Friday, June 26, 2009

First, We Kill Cable News

Anyone from New Orleans has the sins of CNN's coverage of Hurricane Katrina indelibly seared in their brains, but last night's coverage of Michael Jackson's death on cable news once again underscored what a mediocre idea a 24-hour news channel is (or perhaps what a mediocre thing the 24-hour news channel has become). For over an hour, I watched Keith Olbermann try to fill as a helicopter airlifted Jackson's body to a coroner's van, and as hour rolled into the next hour, he had to stretch a decent observation - the irony of someone who once needed bodyguards now accompanied by three paramedics - until it was as stale as Michael Jackson jokes. He reached for resonances and echoes, but they didn't illuminate Jackson or the process we were watching. The reporter covering the moving of Jackson's body (Really? We needed a reporter on the body transportation beat?) tried to delicately refer to the last decade of Jackson's life, but the awkward combination of his efforts at solemnity and his discomfort with the accusations made toward Jackson made all the guarded language sound even more judgmental and sordid than if he'd have come out and talked about the charges, the documentary, the dangling of the baby, and so on.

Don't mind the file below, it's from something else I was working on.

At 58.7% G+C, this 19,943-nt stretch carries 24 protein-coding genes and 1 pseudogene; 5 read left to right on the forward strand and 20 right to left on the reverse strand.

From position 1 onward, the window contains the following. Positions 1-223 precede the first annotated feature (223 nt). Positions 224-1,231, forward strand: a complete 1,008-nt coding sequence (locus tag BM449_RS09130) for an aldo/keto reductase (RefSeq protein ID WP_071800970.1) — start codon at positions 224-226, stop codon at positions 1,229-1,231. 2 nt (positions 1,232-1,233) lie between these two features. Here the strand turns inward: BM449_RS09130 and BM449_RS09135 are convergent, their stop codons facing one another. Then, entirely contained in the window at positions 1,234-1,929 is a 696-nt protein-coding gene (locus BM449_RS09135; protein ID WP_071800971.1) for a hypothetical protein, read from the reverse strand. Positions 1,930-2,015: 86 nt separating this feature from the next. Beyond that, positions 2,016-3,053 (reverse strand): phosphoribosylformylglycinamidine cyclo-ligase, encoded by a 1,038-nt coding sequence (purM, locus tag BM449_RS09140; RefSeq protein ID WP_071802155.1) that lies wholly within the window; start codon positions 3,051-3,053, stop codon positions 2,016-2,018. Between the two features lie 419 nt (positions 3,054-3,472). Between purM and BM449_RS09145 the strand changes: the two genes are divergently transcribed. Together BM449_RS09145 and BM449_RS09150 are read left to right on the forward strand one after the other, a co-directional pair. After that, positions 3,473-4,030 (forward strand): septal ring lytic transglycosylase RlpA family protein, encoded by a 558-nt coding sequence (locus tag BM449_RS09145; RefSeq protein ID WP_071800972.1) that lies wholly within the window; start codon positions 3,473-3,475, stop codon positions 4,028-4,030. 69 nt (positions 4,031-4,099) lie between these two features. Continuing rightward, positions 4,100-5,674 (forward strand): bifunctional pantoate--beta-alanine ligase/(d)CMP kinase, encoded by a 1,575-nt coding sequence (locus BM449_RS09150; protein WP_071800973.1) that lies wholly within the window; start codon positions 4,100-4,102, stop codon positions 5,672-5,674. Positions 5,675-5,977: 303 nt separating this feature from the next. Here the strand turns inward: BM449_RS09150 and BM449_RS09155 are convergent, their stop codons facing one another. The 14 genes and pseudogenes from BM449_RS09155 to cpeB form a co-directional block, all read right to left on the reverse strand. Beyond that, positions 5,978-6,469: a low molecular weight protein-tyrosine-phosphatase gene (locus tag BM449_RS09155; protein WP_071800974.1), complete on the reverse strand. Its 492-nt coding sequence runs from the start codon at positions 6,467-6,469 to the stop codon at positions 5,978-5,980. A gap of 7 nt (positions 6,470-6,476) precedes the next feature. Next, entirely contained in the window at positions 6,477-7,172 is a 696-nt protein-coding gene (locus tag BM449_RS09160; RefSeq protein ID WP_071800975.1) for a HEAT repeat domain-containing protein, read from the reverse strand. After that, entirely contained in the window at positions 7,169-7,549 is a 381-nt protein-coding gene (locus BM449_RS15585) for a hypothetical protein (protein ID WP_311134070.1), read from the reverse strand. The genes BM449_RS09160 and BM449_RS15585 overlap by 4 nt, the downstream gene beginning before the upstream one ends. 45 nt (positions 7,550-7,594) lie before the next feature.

I'm surprised that they didn't go for critics to help fill time; after all, they were easily found on facebook shedding more light on Jackson's significance than shots of a helicopter (shot from a helicopter!) buzzing over Los Angeles. But really, the story quickly hit a point where no more live coverage was needed, and critics wouldn't have helped. Sometimes, it's actually valuable to let the story be and return to it when events dictate.

... but my post's title is technically wrong. First we kill E! News. I didn't have the stomach last night to watch it to hear Juliana Rancic talk about "The King of Pop" in faux-somber tones, or Debbie Matenopoulos talk only semi-breezily about "MJ". If anyone saw E!'s coverage and it was less than loathesome, let me know, but the generally chummy, faux-hip, nickname-oriented, tabloid tone of the channel's - ahem - news department has rarely let me down.

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